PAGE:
By understanding the people side of change, you’ll be in a strong position to identify any potential roadblocks. You can then start planning mitigation strategies to minimize, or possibly even completely avoid these roadblocks.
Phase 2: Build your execution roadmap
This is where you’ll define your execution roadmap. This phase involves identifying your business outcomes, and your requirements. You’ll then create a strategy for driving your remote workforce towards your desired business outcomes.
During the roadmap phase, it’s a good idea to conduct regular meetings with key stakeholders and change agents. This is where a robust, reliable digital communication platform is essential. A tool such as Microsoft Teams can help you communicate with everyone involved in the change management process, regardless of whether they’re working in the office, or from home.
If you opt for Microsoft Teams, you’ll have the option to record all your meetings. Change management can be a complex process, and potentially involves a team of stakeholders. By recording all your meetings, you can help minimize misunderstandings and confusions that can occur over time.
To enable the screen recording feature:
● Log into the Microsoft Teams admin center.
● Navigate to “Meetings > Meeting policies > Add.”
● Give your policy a name and a description.
● Find the “Allow cloud recording” slider, and push it into the “On” position. ● Save your changes.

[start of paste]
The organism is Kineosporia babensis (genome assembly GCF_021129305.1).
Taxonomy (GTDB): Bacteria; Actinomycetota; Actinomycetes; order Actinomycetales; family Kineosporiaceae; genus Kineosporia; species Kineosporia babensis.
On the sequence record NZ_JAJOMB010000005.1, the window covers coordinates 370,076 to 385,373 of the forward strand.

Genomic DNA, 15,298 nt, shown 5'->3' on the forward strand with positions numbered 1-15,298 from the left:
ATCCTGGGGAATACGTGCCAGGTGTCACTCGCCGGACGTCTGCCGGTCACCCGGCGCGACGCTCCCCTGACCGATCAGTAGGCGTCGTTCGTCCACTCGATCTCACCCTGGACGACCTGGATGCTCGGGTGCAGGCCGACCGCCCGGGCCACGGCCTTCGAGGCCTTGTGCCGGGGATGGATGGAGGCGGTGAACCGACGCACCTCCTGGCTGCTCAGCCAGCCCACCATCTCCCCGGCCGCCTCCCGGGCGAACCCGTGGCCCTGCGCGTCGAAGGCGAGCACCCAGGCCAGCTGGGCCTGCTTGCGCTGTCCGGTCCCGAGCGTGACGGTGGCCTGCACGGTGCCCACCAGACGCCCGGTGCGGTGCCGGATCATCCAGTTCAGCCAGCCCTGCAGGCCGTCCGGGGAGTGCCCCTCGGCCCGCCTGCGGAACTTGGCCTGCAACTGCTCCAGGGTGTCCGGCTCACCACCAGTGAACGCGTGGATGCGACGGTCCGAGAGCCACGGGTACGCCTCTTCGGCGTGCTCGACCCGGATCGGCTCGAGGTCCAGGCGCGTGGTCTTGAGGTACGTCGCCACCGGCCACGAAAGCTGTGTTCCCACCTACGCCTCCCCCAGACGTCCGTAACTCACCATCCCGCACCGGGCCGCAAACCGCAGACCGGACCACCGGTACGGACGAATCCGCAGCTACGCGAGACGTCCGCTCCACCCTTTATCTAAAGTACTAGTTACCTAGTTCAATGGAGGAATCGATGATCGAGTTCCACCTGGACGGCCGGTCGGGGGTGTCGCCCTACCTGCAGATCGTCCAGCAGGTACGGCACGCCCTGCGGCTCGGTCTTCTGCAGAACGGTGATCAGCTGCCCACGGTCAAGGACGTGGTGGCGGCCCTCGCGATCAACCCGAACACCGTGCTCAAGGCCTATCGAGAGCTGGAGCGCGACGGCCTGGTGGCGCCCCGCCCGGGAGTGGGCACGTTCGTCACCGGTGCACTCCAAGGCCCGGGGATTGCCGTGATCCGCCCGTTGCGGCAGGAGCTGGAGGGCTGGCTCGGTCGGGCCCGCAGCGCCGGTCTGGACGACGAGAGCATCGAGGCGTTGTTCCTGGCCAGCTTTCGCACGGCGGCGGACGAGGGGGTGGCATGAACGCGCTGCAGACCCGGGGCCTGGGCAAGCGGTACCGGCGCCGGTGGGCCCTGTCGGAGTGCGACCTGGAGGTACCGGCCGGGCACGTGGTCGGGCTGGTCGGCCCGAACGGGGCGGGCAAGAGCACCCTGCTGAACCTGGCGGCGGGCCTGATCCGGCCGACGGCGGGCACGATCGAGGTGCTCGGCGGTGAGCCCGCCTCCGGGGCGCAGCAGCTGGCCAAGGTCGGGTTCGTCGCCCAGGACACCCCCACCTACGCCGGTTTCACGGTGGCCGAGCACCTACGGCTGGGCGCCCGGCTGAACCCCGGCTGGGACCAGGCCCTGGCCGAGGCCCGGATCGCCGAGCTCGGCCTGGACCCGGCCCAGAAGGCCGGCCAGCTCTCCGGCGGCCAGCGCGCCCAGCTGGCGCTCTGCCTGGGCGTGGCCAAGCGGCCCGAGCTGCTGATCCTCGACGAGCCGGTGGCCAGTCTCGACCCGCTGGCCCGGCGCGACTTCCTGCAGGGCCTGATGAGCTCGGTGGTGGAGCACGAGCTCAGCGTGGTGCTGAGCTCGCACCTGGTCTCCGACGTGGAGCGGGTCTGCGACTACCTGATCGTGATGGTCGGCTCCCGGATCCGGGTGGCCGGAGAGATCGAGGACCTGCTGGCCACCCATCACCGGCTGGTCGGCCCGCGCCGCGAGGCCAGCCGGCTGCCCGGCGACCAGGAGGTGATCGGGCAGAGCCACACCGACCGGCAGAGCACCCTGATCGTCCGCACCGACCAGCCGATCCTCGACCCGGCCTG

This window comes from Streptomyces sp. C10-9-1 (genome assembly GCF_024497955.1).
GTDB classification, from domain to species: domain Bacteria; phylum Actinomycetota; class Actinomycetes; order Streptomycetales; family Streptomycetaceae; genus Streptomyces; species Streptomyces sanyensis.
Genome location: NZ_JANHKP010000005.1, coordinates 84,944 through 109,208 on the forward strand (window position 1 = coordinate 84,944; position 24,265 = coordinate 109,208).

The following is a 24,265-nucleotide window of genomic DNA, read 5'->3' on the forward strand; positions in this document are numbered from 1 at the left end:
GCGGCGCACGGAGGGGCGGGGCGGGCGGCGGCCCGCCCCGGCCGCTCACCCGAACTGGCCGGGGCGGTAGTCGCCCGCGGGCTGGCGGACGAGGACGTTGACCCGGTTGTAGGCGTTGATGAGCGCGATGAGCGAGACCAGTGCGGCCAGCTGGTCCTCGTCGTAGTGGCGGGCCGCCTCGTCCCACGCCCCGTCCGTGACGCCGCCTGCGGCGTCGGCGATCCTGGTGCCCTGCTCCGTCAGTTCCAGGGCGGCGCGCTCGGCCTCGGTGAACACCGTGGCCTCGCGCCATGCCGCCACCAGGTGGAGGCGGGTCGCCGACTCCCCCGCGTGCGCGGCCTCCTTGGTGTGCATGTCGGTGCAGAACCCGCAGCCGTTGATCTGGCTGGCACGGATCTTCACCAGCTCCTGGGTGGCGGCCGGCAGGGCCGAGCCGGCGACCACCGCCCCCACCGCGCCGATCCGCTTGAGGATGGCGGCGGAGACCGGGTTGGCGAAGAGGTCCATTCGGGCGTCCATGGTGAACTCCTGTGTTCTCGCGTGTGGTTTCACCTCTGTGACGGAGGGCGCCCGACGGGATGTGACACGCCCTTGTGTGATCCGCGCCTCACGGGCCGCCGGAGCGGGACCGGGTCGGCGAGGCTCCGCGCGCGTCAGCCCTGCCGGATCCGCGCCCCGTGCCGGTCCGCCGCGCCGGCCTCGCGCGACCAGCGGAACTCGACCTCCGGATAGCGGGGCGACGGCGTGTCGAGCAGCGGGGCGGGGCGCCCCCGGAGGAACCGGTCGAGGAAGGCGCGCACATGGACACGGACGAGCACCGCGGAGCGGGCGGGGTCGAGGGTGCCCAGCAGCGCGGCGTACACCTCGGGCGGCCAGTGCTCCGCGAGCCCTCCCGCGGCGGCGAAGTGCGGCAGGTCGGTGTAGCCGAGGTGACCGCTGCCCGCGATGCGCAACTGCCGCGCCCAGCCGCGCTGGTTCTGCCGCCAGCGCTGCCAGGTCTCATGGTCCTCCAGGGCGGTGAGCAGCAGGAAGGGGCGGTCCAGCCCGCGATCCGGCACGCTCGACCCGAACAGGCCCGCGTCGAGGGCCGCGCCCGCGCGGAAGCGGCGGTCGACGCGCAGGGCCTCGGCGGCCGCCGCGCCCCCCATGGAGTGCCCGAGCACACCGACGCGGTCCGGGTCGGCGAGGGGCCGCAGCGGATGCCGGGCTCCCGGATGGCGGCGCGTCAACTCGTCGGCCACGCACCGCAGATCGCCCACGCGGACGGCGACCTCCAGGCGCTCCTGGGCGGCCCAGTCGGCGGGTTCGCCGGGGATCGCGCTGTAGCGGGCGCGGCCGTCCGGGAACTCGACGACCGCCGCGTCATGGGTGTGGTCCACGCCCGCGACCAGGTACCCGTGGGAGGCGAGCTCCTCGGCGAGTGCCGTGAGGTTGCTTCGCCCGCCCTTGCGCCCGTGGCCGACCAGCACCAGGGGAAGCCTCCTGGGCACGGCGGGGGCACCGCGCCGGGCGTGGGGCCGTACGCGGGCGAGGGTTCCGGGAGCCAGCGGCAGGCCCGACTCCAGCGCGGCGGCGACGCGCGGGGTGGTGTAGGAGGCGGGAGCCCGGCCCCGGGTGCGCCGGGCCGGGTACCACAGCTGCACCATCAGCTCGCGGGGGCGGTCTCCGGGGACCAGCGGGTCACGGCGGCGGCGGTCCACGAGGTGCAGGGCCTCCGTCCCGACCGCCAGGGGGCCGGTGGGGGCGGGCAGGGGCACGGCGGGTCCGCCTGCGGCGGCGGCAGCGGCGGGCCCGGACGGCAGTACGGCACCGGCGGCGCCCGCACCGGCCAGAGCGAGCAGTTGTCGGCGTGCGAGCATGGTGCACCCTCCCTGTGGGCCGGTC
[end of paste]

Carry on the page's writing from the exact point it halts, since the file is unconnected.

You can now record your Microsoft Teams meeting, by clicking the three-dotted “More actions” icon and then selecting “Start recording.”
Once you’ve finished, end the meeting as normal. Your recording will be automatically processed and uploaded to your Microsoft Stream account. You can now review this recording at any time, or even share it amongst your wider workforce.
Phase 3: Document the change
Here, you’ll take all the information and input from the previous phases, and create your change management roadmap. After building your roadmap, it’s important to ensure your staff have all the information they need, in order to follow that roadmap.
When you’re driving change amongst a remote workforce, it often helps to create self-help resources that employees can access online. This might involve documentation, video tutorials, FAQs, wikis, or knowledge bases.
If you’re using Microsoft 365, you can upload and host any file via Microsoft Teams. Your staff can then access these resources directly from their Teams dashboard. This approach is particularly useful if different departments or groups require access to different information. By creating unique self-help resources for each team, you can ensure your staff have access to all the information they need, without overwhelming or confusing them with irrelevant information.
To share any file, simply choose your channel and then select Microsoft Teams’ “File” tab. You can then drag and drop this file into Teams. This file is now accessible to all channel members.
Alternatively, you can create a wiki for each channel. Whenever you create a channel, Teams generates a wiki automatically, so you already have the foundations for creating a comprehensive change management wiki.
To turn this blank slate into valuable change management documentation, select the channel in question and then click the “Wiki” tab. You can now add a headline, and start writing your first wiki page.